Decorating a garden is a full-time job. It is not just about heading to the nearest garden supply store or nursery. Read more to learn about this.
It entails a holistic knowledge of every aspect of gardening: What kind of plants concord to which season, how much water intake the plant needs and providing the plants with the best possible care so that when they mature, they do not let you down. Gardening is about parenting the flora!
Potted plants infuse elegance and sophistication to the garden. It is a testimony that you are ready to traverse those extra miles to make your garden an enthralling visual escapade for the onlookers. Similarly, houseplants suffuse a breezy and congenial texture to the house. Indoor container gardening is the cynosure of your interior space and the best part is that you don’t have to worry about cluttering your home with artefacts or any other home décor articles.
From your patios to the entrance or from the terrace to the backyard, garden potted plants can be placed anywhere and everywhere to heighten the visual allure of the space or simply to transform the void into a booming botanical paradise.
If you thought that the visual potential and the material of the pot is all that matters, then think again. To step into the realm of a container garden the first priority should be given to choosing the right height of pots or planters.
- Disadvantage: If the pot is small in size, it results in the congestion of the roots, that further cuts off the moisture, oxygen and nutrients. Thus, the plants will be deprived of the vital nutrients that will guarantee its vigorous growth. If you have a small pot the plant will demand a large quantity of water especially during the scorching summer.
- Advantage: Plants that demand less water like cacti and succulents are ideal for growing in small pots. Various shallow rooted plants such as Rhoeo, Syngonium, African Violet can be grown in them. Smaller pots are also great for usage in small areas that need livening.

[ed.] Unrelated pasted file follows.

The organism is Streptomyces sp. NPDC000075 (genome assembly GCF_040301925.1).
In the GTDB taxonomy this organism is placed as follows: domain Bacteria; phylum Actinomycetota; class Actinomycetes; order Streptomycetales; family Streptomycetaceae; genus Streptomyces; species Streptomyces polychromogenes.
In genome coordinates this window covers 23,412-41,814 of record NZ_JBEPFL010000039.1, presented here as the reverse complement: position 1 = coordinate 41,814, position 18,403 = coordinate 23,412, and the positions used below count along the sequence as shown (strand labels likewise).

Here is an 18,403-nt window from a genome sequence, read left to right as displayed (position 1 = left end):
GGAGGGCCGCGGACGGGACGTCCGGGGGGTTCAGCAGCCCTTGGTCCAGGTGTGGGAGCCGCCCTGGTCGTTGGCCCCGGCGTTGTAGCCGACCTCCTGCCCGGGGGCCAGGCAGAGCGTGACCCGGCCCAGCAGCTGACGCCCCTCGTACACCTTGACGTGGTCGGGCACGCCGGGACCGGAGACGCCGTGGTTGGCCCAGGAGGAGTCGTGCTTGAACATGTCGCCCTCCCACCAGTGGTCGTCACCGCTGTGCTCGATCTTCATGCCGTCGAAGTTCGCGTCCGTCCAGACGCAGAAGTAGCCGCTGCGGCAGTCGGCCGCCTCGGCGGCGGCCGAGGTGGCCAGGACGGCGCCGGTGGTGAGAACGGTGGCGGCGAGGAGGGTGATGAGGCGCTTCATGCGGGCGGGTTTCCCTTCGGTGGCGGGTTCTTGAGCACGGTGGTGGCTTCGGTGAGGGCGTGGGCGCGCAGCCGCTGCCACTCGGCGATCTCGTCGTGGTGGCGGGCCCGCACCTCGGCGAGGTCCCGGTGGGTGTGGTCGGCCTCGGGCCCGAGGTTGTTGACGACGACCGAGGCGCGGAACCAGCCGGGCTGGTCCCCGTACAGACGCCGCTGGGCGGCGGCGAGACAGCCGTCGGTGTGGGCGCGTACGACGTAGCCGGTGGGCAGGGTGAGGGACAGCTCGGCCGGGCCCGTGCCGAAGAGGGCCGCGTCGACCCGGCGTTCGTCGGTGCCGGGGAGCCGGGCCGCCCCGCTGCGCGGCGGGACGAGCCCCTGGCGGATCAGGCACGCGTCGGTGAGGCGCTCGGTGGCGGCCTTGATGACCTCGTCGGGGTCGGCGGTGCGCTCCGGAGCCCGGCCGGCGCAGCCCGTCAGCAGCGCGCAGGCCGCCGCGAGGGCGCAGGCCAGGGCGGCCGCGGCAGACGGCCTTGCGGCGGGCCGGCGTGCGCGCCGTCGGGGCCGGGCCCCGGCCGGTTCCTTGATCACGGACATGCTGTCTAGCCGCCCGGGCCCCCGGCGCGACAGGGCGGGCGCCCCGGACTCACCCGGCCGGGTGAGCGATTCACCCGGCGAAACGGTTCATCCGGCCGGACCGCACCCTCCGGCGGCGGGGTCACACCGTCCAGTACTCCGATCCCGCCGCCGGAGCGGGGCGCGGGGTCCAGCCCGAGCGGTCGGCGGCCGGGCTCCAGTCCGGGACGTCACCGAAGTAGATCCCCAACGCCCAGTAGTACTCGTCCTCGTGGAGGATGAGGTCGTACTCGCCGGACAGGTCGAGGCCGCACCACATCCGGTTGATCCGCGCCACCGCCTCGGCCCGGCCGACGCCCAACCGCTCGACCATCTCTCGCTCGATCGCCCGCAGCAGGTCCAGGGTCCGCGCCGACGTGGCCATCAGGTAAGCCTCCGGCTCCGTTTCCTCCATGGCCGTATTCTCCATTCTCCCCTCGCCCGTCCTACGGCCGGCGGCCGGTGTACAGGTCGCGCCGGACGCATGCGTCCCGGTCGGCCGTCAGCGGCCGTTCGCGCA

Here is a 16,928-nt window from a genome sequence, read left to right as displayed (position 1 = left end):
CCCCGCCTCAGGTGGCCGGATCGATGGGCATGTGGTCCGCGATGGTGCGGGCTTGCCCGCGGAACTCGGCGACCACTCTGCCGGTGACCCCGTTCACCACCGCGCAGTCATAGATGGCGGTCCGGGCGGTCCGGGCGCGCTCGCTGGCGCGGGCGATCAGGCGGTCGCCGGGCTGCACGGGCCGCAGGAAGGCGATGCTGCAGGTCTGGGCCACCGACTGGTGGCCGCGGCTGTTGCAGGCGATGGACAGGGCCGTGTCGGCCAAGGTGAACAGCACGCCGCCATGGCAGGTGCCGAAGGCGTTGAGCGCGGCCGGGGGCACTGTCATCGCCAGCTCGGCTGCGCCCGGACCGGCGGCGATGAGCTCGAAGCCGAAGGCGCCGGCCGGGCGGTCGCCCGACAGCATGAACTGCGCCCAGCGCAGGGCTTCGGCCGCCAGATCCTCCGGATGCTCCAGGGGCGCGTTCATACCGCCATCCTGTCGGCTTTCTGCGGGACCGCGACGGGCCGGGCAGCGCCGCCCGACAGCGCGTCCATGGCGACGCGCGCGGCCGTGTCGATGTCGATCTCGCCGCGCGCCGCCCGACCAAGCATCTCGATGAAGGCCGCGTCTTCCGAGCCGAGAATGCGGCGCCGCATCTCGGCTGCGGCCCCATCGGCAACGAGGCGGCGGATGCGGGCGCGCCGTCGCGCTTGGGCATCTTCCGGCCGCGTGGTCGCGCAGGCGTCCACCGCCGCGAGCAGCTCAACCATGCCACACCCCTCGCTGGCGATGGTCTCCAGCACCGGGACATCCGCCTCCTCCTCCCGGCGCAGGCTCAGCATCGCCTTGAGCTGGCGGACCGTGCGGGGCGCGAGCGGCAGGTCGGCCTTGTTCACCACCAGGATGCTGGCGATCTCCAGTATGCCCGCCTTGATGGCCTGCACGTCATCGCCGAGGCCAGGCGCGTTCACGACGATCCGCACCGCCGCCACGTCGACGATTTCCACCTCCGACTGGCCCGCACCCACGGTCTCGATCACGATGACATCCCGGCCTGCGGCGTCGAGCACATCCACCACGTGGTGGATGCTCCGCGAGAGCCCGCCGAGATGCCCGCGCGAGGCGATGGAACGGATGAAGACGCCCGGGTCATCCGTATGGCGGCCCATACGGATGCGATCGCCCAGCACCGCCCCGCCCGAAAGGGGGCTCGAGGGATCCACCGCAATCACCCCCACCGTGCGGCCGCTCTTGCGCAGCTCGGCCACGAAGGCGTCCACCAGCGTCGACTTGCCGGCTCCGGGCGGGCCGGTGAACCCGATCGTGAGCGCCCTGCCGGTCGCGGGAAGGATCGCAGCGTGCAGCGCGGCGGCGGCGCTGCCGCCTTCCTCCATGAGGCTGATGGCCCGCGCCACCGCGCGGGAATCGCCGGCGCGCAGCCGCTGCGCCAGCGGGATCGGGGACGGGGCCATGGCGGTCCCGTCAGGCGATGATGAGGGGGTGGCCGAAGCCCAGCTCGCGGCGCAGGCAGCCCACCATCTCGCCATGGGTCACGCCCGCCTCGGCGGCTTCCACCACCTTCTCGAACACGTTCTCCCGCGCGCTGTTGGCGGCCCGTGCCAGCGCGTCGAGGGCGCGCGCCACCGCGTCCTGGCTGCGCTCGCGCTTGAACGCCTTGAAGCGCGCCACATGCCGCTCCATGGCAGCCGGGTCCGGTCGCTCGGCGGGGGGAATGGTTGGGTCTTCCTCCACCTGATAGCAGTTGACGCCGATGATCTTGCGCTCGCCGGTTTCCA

- Disadvantage: In case of a pot being large in size in comparison with the size of developing roots, often, the redundant soil tends to sojourn in the pot, forming a hard cake barrier, which can later overpower the roots. The soil in a large pot takes time to dry out with a propensity to tip over.
- Advantage: Large pots can retain greater amount of soil and water , hence dries out at a slower pace compared to the smaller pots. Large pots are great for growing shrubs, small fruit and ornamental trees for placing in locations where ground planting is not an option.
Choosing Plant Pots
If you have Japanese Maple, conifers, Ficus plants etc., the pots or containers should be purchased with a long term vision in mind. Pots have to be at least 15 inches deep and 12 inches wide. The bigger the container, the bigger your plant can grow comfortably.
A nursery plant should be transplanted to a pot which is two inches deeper than the one it came in, while also being two inches broader.
Annuals that tend to grow 10-12 inches tall should do fine when placed in a pot that has diameter of 8-10 inches. However, if the plants grow rapidly to the size of 2-3 feet, it is ideal to shift it to a pot with a diameter of 24 inches or something that resembles half portion of the barrel.
Don’t plant a shrub in a pot that has a slim neck, as chances are, that the root bulb will grow larger than the diameter of the neck and will not come out of the pot without encountering trouble.
For plants that exhibits slow growth, opt for a pot that is 1-2 inches larger than the pot it was bought in .
Choose pots for your flora, after understanding the growth template of the plant. Hence, you need to be know the physiology of the plant and its roots before growing them into pots.
So, go and opt for the correct containers and witness the happy growth of the plants.